Transcultural Concepts in Nursing Care


Part Three Healthcare Systems

Introduction An understanding of culture and cultural con cepts contributes to the nurse’s knowledge and facilitates culturally competent nursing care in community-based settings. Currently, many nurses practice in community settings with clients from a wide variety of cultural back grounds; this trend is expected to increase with more nurses moving from acute care institutions to community settings (Institute of Medicine, 2011). The care of clients in the community can be extremely complex, calling for a high level of nursing skill. Cultural diversity is also expected to increase in the United States. Significant changes in the healthcare system, including an increased emphasis on health promotion and disease pre vention, have influenced nurses to make changes in their practice and the settings in which care is delivered. Concepts such as health equity, diver sity, partnership, empowerment, and facilitation now form the basis for community-based nursing practice with individuals, families, and aggregates in the community. An aggregate is a collection of people who can be thought of as a whole because they happen to be in the same place at the same time. For some time, national nursing associa tions, including the National Institute of Nursing Research, have urged an aggregated community and population focus in both nursing research and practice. Involving clients in planning for and pro viding community nursing services is the founda tion of culturally competent care and involves learning individual and community perspec tives to plan and provide community-aggregated services. Specialized community interventions that are culturally relevant to the people served are built on collaboration and partnerships between com munity leaders, health consumers, and healthcare providers. When community residents or health consumers are involved as partners, community based services are more likely to be responsive to locally defined needs, are better used, and are sustained through local actions. Specialized community interventions are complex and often

very time-consuming. They require a high level of nursing knowledge and skill in working with and relating to different individuals and groups. In many instances, the complexity is increased when clients and nurses are from different cul tures. Nurses must understand how to help com munity members from various cultural groups to work with community leaders and healthcare providers forming partnerships that are respon sive and structure nursing and healthcare in ways that are culturally sensitive and appropriate. It is often the cultural factors that influence whether a particular population will choose to participate in community-based health services. For exam ple, if the healthcare providers speak Spanish, a Spanish-speaking population might be more inclined to participate in the health program. There is always a need for continuing commu nication among healthcare providers and com munity residents that is characterized by mutual understanding and respect. This understanding and respect form the basis for culturally relevant and competent nursing care.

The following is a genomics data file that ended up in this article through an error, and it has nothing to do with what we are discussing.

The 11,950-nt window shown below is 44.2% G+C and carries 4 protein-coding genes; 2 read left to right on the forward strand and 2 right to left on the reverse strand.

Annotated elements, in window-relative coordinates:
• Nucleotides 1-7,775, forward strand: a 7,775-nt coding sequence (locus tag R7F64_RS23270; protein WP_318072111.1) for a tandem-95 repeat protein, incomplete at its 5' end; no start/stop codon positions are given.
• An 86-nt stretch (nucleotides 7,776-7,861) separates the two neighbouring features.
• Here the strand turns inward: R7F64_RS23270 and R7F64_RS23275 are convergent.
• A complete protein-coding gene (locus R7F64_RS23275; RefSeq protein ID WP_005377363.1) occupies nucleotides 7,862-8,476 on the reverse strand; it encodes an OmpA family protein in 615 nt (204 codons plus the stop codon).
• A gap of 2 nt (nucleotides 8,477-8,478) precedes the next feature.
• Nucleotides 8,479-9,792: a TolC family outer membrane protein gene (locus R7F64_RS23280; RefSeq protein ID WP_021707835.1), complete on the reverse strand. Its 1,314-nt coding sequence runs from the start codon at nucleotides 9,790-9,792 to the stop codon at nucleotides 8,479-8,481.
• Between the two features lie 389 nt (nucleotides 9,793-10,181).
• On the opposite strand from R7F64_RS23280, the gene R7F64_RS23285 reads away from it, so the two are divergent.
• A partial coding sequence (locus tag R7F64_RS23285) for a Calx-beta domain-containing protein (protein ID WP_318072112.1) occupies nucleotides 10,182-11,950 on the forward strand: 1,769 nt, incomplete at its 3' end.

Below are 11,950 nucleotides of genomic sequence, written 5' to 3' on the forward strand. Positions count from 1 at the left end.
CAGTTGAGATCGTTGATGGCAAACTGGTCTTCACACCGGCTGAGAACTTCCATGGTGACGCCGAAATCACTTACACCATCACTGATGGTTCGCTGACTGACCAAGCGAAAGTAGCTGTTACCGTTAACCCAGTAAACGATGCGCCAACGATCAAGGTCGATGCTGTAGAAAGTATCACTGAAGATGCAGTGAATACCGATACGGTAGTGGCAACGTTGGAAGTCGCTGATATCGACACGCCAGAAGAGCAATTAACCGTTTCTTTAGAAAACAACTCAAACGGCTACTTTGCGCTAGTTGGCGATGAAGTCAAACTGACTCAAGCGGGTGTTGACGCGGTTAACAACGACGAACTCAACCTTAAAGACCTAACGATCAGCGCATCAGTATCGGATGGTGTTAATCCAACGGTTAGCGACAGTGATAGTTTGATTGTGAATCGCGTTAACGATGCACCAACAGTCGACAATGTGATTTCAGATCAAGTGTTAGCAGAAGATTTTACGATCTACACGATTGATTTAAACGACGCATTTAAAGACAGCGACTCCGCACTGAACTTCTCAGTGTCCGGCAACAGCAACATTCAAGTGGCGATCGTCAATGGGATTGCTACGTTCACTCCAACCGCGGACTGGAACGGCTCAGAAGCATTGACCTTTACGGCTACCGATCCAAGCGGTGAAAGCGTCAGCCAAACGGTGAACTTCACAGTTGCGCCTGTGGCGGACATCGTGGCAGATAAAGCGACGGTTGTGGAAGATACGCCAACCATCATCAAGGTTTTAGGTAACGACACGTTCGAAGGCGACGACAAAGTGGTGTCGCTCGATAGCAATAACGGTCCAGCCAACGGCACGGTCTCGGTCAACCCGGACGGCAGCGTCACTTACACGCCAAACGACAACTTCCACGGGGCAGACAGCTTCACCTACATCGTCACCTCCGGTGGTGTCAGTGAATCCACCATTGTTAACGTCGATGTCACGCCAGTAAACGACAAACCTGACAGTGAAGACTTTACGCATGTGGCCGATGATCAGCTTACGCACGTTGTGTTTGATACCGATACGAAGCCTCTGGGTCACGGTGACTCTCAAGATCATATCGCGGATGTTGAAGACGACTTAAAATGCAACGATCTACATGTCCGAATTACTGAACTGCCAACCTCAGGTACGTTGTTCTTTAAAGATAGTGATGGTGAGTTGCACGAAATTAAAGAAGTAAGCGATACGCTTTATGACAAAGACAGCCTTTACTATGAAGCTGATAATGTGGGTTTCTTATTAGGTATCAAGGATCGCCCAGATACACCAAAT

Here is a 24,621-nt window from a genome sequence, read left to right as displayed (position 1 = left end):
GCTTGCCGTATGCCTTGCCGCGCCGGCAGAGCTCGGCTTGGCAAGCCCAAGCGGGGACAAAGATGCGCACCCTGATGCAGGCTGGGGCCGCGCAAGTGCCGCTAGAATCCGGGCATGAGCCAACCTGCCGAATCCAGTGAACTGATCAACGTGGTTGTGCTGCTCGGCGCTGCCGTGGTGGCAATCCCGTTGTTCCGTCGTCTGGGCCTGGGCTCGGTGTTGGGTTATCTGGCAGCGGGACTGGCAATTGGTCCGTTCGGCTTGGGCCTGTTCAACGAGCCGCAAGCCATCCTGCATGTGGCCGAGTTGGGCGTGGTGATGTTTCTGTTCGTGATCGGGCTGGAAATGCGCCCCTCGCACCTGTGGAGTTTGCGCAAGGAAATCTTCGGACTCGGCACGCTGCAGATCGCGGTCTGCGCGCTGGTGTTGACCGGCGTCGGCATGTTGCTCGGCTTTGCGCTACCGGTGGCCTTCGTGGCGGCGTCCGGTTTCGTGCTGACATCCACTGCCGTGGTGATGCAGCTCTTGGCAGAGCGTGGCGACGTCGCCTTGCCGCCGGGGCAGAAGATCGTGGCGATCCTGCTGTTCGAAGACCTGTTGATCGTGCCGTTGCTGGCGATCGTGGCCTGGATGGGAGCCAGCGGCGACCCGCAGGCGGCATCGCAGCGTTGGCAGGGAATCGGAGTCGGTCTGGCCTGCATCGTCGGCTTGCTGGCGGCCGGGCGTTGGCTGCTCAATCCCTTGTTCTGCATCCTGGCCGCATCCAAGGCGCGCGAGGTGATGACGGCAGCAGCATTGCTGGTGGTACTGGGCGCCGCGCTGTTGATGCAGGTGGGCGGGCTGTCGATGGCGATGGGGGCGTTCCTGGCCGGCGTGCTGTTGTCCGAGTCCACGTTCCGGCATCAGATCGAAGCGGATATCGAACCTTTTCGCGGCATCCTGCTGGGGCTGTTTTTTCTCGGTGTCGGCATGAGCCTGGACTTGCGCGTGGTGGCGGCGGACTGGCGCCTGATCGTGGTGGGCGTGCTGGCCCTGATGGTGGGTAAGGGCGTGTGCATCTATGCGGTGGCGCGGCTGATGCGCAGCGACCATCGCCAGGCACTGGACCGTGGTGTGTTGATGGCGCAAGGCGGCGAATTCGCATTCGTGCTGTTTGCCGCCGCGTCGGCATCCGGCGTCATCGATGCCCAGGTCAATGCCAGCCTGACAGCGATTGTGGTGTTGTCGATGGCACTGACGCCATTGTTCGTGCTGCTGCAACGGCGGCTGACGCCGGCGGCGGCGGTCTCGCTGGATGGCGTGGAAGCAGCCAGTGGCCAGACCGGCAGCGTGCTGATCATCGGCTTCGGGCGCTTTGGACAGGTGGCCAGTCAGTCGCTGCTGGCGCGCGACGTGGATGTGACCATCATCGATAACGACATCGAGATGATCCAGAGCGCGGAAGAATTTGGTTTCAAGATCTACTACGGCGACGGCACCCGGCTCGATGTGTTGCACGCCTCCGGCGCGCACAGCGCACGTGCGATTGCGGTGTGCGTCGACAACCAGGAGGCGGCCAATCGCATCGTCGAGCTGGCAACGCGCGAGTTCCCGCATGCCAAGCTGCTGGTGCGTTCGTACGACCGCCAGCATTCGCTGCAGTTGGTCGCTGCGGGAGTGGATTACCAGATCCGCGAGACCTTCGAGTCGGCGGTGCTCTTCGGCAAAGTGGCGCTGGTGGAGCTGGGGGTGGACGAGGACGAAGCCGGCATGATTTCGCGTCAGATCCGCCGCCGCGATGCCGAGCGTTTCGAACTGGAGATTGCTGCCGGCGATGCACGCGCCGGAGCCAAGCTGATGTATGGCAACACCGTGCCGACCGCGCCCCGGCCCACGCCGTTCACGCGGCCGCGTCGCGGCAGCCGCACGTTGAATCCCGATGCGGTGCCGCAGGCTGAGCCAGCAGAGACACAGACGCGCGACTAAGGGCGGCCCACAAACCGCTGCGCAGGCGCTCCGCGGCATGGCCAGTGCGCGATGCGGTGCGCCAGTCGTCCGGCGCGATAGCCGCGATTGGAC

In this chapter, the terms community nursing , community-based nursing , community health nursing , and public health nursing are used interchangeably, even though they have differ ent meanings in some settings and in different contexts (Rector, 2022). Whether the nurse is employed as a public health nurse or a com munity health nurse in a health department or practices in a community-based setting, they need the knowledge and skills to provide cul turally competent care. The practice of nursing in a community setting requires that nurses be comfortable with clients from diverse cultures and the broader socioeconomic context in which nurses personally live. As the popula tion continues to grow in diversity, health dis parities have become more apparent in diverse populations and are now a vital area of focus for researchers and practitioners. Care that is not congruent with the client’s value system is likely to increase the cost of care because it compromises quality and inhibits access to services (Gainsbury, 2017). Furthermore, Copyright © 2023 Wolters Kluwer, Inc. Unauthorized reproduction of the content is prohibited.

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